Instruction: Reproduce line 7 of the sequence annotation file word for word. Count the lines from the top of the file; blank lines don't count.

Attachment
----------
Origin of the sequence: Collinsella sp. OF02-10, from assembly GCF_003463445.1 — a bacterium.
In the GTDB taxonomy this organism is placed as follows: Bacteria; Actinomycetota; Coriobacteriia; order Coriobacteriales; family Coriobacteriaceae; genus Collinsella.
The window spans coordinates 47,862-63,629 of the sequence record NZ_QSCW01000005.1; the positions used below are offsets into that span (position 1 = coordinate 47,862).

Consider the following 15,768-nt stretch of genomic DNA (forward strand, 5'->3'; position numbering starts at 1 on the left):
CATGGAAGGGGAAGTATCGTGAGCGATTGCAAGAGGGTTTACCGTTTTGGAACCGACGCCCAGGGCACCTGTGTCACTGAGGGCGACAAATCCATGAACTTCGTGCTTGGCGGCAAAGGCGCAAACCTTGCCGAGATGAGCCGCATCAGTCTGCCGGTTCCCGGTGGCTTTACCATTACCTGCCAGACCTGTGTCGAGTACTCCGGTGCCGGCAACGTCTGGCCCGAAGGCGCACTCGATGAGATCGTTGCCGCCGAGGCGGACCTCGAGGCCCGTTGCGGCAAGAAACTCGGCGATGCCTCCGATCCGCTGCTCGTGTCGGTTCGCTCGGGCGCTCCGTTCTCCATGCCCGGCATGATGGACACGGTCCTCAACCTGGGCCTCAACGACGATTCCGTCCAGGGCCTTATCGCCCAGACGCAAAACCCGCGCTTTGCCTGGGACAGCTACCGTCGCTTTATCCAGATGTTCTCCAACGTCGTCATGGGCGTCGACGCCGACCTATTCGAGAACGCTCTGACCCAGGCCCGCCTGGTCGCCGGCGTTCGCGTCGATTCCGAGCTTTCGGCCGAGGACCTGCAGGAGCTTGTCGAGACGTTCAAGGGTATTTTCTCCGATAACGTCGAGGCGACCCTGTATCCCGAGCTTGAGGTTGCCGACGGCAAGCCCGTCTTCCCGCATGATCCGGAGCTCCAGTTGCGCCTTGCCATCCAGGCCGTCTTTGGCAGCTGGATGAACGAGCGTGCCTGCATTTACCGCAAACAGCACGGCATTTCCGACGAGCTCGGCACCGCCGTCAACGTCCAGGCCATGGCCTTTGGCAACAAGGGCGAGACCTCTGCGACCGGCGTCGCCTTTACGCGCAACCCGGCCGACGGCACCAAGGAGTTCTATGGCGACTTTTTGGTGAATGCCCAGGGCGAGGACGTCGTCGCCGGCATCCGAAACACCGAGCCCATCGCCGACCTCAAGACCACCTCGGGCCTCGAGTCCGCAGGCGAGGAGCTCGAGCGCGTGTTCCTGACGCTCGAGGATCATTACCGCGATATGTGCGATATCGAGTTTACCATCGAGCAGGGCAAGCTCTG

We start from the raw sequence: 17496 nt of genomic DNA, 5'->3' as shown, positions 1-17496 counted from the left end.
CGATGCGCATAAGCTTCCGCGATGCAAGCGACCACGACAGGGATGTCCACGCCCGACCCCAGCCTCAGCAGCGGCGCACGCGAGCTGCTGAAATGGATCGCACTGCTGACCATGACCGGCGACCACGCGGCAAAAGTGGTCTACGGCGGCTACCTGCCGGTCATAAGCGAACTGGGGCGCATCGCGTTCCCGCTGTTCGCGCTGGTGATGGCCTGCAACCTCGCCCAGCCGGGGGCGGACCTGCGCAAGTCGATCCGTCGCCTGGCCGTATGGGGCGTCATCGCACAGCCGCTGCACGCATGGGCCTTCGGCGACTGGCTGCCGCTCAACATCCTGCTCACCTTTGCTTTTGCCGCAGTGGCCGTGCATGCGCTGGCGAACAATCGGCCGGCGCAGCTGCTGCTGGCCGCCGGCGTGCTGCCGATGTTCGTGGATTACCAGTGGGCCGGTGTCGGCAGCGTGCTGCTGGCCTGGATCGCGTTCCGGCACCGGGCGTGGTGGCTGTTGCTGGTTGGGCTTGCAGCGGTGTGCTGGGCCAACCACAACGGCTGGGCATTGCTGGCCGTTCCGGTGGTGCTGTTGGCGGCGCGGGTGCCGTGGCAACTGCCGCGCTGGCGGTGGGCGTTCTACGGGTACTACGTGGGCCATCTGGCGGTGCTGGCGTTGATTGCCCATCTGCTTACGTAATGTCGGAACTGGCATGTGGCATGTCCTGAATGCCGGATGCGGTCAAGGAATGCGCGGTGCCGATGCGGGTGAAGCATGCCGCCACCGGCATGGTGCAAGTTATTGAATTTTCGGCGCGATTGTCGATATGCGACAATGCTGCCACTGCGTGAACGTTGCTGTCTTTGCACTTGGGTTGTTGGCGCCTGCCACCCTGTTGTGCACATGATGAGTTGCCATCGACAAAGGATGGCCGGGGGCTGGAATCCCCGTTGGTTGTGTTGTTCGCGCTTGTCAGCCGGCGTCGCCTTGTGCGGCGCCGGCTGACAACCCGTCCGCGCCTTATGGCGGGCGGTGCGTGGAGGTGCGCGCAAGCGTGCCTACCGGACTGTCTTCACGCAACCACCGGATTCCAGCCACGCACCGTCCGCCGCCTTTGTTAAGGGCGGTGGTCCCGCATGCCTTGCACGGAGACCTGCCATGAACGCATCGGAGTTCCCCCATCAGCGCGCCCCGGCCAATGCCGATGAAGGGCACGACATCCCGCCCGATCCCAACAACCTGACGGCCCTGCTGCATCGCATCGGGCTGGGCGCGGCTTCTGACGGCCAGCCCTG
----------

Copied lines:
CGATGCGCATAAGCTTCCGCGATGCAAGCGACCACGACAGGGATGTCCACGCCCGACCCCAGCCTCAGCAGCGGCGCACGCGAGCTGCTGAAATGGATCGCACTGCTGACCATGACCGGCGACCACGCGGCAAAAGTGGTCTACGGCGGCTACCTGCCGGTCATAAGCGAACTGGGGCGCATCGCGTTCCCGCTGTTCGCGCTGGTGATGGCCTGCAACCTCGCCCAGCCGGGGGCGGACCTGCGCAAGTCGATCCGTCGCCTGGCCGTATGGGGCGTCATCGCACAGCCGCTGCACGCATGGGCCTTCGGCGACTGGCTGCCGCTCAACATCCTGCTCACCTTTGCTTTTGCCGCAGTGGCCGTGCATGCGCTGGCGAACAATCGGCCGGCGCAGCTGCTGCTGGCCGCCGGCGTGCTGCCGATGTTCGTGGATTACCAGTGGGCCGGTGTCGGCAGCGTGCTGCTGGCCTGGATCGCGTTCCGGCACCGGGCGTGGTGGCTGTTGCTGGTTGGGCTTGCAGCGGTGTGCTGGGCCAACCACAACGGCTGGGCATTGCTGGCCGTTCCGGTGGTGCTGTTGGCGGCGCGGGTGCCGTGGCAACTGCCGCGCTGGCGGTGGGCGTTCTACGGGTACTACGTGGGCCATCTGGCGGTGCTGGCGTTGATTGCCCATCTGCTTACGTAATGTCGGAACTGGCATGTGGCATGTCCTGAATGCCGGATGCGGTCAAGGAATGCGCGGTGCCGATGCGGGTGAAGCATGCCGCCACCGGCATGGTGCAAGTTATTGAATTTTCGGCGCGATTGTCGATATGCGACAATGCTGCCACTGCGTGAACGTTGCTGTCTTTGCACTTGGGTTGTTGGCGCCTGCCACCCTGTTGTGCACATGATGAGTTGCCATCGACAAAGGATGGCCGGGGGCTGGAATCCCCGTTGGTTGTGTTGTTCGCGCTTGTCAGCCGGCGTCGCCTTGTGCGGCGCCGGCTGACAACCCGTCCGCGCCTTATGGCGGGCGGTGCGTGGAGGTGCGCGCAAGCGTGCCTACCGGACTGTCTTCACGCAACCACCGGATTCCAGCCACGCACCGTCCGCCGCCTTTGTTAAGGGCGGTGGTCCCGCATGCCTTGCACGGAGACCTGCCATGAACGCATCGGAGTTCCCCCATCAGCGCGCCCCGGCCAATGCCGATGAAGGGCACGACATCCCGCCCGATCCCAACAACCTGACGGCCCTGCTGCATCGCATCGGGCTGGGCGCGGCTTCTGACGGCCAGCCCTG